Since the Taurus Judge revolver came on the scene in 2007, the .45/.410 five-shooter has taken the defense handgun market by storm. An indication of this revolver’s popularity is that at least three other gun makers I’m aware of are chambering revolvers in .45/.410—imitation being the sincerest form of flattery.

Supposedly, the Judge got its name because a number of Miami judges carried these into the courtroom for protection and security. One of the Judge variations, a lighter and shorter-barreled model was dubbed the “Public Defender.” Then, in 2010, the Public Defender Ultra-Lite was introduced. I’d had very little experience with the Taurus product that started the whole thing. The time had finally come.

Gun Details

The Public Defender is actually based on the Model 85 frame, which is the platform on which the small five-shot .38 Special Taurus “snubbies” originated. In its Public Defender guise, the cylinder window in the frame (thus the frame itself) has been expanded and elongated to accept the longer cylinder needed for the 2½-inch .410 shotshell. To aid in “concealabilty” and ease of carry, the Public Defender Ultra-Lite has an aluminum alloy frame mated with a true 2-inch barrel. This pares the weight down to just 20.7 ounces, and the overall length is 9 inches from muzzle to backstrap. It is very much akin to the British “Bulldog” revolvers of the 19th century—small and light with a big hole in the barrel.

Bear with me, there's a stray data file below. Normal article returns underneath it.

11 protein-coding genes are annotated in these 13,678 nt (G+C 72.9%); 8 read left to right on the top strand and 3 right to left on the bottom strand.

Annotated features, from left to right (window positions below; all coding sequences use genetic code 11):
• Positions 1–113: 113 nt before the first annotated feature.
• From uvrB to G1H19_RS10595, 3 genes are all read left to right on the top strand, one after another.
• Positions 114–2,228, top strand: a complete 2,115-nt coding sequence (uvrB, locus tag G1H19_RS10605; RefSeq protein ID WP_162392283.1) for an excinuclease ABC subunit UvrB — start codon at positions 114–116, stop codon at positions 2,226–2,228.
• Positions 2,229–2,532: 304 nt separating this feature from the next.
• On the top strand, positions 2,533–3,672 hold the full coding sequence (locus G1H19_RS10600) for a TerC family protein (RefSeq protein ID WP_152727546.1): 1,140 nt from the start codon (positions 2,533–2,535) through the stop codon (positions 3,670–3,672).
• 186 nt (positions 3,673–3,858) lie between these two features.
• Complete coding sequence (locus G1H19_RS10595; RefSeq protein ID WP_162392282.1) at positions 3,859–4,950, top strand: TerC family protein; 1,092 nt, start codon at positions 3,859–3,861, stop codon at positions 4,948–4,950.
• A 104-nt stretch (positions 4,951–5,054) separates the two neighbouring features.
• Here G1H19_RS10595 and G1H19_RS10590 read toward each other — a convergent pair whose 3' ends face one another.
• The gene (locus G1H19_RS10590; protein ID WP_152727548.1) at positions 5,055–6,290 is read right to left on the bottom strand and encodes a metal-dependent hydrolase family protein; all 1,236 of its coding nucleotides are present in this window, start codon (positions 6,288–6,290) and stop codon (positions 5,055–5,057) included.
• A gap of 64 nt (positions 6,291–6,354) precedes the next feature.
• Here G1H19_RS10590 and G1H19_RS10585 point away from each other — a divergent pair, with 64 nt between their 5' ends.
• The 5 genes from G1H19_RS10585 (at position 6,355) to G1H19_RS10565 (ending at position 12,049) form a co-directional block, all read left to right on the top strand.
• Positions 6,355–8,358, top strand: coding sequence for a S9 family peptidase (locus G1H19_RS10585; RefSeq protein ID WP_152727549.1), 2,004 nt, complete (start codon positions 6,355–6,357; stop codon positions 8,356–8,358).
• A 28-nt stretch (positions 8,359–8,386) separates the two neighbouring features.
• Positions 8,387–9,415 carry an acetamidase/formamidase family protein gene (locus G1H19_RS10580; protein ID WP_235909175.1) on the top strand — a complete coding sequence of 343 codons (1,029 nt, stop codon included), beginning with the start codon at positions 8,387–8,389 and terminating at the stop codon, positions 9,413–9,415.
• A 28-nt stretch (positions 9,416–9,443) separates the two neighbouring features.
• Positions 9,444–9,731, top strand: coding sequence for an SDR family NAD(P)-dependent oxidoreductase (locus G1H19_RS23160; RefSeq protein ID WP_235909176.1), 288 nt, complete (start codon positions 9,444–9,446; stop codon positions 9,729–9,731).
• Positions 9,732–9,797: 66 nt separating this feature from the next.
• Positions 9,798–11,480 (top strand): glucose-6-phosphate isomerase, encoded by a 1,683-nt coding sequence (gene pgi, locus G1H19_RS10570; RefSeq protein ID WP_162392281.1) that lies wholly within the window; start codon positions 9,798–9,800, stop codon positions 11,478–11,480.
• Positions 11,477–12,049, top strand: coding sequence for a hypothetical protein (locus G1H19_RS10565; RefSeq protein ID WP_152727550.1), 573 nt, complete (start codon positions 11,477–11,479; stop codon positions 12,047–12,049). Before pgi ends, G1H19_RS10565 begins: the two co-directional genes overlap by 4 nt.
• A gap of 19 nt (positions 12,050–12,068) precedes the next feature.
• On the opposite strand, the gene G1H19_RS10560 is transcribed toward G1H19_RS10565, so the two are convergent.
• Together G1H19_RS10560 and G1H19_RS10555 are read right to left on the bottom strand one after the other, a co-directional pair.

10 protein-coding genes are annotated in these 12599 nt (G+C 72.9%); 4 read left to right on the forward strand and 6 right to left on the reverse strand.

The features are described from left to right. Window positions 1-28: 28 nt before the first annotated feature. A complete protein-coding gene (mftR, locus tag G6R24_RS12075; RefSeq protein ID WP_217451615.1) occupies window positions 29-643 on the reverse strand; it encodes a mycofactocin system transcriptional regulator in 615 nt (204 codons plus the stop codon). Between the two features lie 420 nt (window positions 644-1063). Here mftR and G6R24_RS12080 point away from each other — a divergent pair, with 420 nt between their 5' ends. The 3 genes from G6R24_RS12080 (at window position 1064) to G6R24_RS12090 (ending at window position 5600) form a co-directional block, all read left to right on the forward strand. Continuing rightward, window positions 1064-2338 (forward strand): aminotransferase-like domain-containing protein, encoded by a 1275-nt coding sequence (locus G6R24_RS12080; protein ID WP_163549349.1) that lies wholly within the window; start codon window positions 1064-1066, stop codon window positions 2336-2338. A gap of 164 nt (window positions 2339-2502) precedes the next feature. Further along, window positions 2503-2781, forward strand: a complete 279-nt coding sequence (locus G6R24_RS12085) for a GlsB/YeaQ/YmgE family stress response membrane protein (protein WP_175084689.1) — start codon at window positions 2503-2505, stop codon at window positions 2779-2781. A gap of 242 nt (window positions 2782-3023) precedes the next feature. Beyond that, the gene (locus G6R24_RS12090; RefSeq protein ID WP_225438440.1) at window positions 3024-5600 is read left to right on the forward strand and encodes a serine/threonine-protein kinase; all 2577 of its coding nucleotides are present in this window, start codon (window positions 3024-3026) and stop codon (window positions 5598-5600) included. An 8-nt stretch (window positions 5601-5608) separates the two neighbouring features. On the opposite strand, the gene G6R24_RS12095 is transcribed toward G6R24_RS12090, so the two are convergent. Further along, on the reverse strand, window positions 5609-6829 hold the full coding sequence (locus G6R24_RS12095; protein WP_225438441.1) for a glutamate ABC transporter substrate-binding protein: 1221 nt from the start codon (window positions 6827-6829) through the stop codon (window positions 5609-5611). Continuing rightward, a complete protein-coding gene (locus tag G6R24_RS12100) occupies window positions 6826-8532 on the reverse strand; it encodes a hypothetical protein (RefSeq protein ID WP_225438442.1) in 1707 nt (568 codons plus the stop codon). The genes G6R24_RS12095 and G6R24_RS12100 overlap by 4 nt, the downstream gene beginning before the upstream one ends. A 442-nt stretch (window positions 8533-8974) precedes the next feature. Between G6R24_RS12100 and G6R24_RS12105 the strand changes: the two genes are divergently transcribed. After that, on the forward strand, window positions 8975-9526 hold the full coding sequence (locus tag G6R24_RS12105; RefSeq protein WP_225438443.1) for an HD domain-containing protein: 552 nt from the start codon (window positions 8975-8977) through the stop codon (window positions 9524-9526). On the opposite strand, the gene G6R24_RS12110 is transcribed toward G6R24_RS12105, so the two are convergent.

Though it’s not what I would term a “pocket gun,” it’s definitely portable if worn on a belt or an inside-the-waistband (IWB) holster. The standard red fiber-optic front sight housing has been rounded so there are no sharp edges to snag on clothing or leather, and it has a fixed rear sight that is integral with the frame. The hammer spur has a reduced profile to aid in this effort as well, but it also has deep checkering for good thumb purchase. An inconspicuous key-activated locking device is part of the hammer, which can disable the revolver for long-term storage.

My sample gun has a stainless steel cylinder and barrel liner. The rest of the gun, including the frame and barrel shroud, is aluminum alloy. A small steel plate is also located on the inner surface of the top strap, just above the barrel-cylinder gap, to help prevent topstrap cutting by the hot gases produced by exploding cartridges. The Public Defender has a non-reflective, matte gray finish, but steel parts like the hammer, trigger, cylinder release catch, ejector rod and screws are satin-nickel-plated, which provides for an interesting color contrast. A blued model is also available. My test gun came with the standard soft rubber “Ribber” grips, so-named because of the horizontal grooves molded into the one-piece grip that help with recoil absorption and muzzle flip reduction. They also provide a firm grip that could help keep someone from pulling the gun out of your hand in the event of a tactical faux pas.

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